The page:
Dead or alive

Image by JonHee Yoon from NY Times article, “The Earth Is Just as Alive as You Are”

To say that geology is a study of non-life or the inert would be the same as qualifying the geologic science as the study of the current state of the planet, thus viewing the planet as a static system. 

Even from an elementary level, school curriculums teach the basics of the geologic rock cycle. This process started with heat and the formation of the first minerals and igneous rocks, and over billions of years has decayed into cycles of heating and cooling. Heat from the earth’s core radiates outward, bringing energy to matter, so much so it becomes liquid. This liquid heats and cools, convecting and bringing heart to the plastics above (core and mantle processes). These material cool at varying rates depending of their properties, and this forum unique solids (Bowens mineral series). This underlying heart allows large masses of these soils top move, colliding in to one another (plate tectonics). These collisions are capable of forces strong enough to build the highest mountains, where matter, once to hot to solidify, now reaches high enough into the atmosphere to store the coldest regions of the solid surface (mountain belts and metamorphic rocks). These landscapes bring energy of their own in the forum of potential energy. Here, erosive forces create sedimentary rocks. This new form of the same matter is transported to the lowest reaches of the surface, where the heat created from the same matter gives rise to more tectonic activity, returning the matter to whence it came.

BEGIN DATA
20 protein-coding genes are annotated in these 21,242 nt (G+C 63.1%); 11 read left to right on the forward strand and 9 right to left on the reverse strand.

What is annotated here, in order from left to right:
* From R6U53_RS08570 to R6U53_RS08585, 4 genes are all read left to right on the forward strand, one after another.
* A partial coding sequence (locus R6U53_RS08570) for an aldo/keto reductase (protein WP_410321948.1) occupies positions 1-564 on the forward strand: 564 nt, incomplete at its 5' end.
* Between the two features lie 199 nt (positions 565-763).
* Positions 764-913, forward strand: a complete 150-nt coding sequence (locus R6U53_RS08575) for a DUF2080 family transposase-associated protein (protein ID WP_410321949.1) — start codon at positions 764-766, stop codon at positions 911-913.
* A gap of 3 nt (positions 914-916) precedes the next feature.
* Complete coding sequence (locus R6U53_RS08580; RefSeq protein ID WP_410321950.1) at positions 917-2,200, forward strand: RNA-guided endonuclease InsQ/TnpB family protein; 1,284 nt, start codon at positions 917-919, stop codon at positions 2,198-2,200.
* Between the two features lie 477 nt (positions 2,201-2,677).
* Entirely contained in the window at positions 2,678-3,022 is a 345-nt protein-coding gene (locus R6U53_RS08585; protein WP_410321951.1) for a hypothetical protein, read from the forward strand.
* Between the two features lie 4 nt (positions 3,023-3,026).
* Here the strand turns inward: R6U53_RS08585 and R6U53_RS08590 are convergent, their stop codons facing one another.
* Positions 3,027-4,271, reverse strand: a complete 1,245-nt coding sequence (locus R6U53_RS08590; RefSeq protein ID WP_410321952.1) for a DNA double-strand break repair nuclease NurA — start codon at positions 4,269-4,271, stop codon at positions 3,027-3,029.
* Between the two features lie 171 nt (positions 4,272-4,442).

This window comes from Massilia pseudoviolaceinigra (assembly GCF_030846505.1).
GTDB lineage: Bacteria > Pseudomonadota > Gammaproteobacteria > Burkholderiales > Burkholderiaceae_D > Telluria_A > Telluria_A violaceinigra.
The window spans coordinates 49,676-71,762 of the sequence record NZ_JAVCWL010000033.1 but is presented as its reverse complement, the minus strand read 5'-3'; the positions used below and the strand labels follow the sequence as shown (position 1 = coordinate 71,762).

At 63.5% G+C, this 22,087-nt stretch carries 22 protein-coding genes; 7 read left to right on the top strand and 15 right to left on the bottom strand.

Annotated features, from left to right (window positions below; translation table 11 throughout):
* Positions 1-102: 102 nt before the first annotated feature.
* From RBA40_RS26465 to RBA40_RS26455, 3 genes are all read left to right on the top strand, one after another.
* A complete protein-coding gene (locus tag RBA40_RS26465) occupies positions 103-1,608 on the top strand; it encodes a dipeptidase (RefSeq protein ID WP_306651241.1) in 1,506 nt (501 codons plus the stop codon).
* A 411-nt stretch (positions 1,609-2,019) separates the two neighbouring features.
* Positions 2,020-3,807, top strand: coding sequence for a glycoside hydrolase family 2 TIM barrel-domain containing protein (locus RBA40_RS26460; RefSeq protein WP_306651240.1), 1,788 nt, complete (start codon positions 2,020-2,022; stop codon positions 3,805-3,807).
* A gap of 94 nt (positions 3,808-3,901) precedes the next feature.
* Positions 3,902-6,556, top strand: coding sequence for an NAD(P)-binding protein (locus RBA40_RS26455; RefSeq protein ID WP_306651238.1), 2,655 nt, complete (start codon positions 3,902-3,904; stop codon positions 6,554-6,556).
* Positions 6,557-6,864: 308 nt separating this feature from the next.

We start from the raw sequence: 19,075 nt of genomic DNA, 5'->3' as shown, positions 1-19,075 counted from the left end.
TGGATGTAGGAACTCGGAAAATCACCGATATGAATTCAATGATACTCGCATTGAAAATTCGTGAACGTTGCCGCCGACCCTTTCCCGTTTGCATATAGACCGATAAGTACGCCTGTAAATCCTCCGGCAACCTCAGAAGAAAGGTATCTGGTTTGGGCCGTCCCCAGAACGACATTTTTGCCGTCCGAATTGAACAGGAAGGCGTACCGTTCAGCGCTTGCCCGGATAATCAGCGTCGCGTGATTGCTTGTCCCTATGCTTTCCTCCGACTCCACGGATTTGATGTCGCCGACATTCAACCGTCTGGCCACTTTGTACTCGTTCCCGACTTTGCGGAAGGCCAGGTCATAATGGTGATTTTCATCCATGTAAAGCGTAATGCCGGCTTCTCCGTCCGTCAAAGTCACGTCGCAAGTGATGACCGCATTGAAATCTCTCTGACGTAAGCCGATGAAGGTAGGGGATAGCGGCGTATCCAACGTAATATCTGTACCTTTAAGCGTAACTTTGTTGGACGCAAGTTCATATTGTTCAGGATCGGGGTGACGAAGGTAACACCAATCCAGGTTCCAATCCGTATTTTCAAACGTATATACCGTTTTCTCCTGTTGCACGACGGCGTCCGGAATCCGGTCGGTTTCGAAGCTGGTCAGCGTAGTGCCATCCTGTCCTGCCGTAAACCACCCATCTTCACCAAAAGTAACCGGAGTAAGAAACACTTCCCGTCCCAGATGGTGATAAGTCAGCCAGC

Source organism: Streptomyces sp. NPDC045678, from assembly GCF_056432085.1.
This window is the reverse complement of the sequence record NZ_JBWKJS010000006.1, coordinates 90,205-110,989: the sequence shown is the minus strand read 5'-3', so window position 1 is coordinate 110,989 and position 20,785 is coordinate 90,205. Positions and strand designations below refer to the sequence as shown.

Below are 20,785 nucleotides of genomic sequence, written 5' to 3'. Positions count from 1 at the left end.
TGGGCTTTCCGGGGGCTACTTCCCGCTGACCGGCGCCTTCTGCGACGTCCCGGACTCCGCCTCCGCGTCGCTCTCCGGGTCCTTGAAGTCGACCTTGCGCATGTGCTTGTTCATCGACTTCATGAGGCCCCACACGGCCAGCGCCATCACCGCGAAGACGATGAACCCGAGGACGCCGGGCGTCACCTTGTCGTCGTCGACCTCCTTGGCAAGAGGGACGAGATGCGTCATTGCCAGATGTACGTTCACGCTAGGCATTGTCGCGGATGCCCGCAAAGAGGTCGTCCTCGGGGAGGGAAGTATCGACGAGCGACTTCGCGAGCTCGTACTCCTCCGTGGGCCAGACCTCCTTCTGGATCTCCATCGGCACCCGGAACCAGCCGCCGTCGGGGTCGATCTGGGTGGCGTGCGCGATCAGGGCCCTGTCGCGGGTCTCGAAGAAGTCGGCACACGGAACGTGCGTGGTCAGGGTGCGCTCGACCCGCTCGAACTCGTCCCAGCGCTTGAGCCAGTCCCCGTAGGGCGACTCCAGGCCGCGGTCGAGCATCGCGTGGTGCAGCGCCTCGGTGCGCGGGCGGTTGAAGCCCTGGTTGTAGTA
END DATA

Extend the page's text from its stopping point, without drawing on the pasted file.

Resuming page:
Without this internal heat, there would be no new rock formation, no liquid core to create a protective magnetic field, no covective mantel to give rise to plate tectonics, minimal mountain building, minimal terrain alteration, no dynamic earth systems, no life. The heat that makes this cycle all possible is derived from small particles of a deceist start, drawn back together by the gravitational fabric we can barely observe.

To see ourselves – as humans – as independent of interstellar and geologic processes is to view the universe as a static and dead system; and yet we see ourselves as the life (the one true light in this world). This is the mindset that Lynn White argued was fostered by religion, a mindset that encouraged individuals to view all external things as tools to the self, resources to exploit, an earth made for us. If this same mindset is now being used to link geology and racial exploitation (and thus a dive into an unconscious anthropocene), it is likely that neither is the root cause of the other, but rather our narcissistic and greedy nature/tendencies that are at fault. 

It seems that neither geology or religion have given rise to the mindset which has guided us as a species to exploit, but rather our is our nature – as collectives – to desire to conquer all things. Human nature is responsible for the possessive properties and interpretations of religion, the extractive curiosities that infiltrate geologic science, the urge to dominate all things and people deemed different; human nature was destined to give rise to the anthropocene. If we apply our character defining mindset to anthropogenically driven disasters, there is yet hope that we are self aware.

A Power struggle with the He and i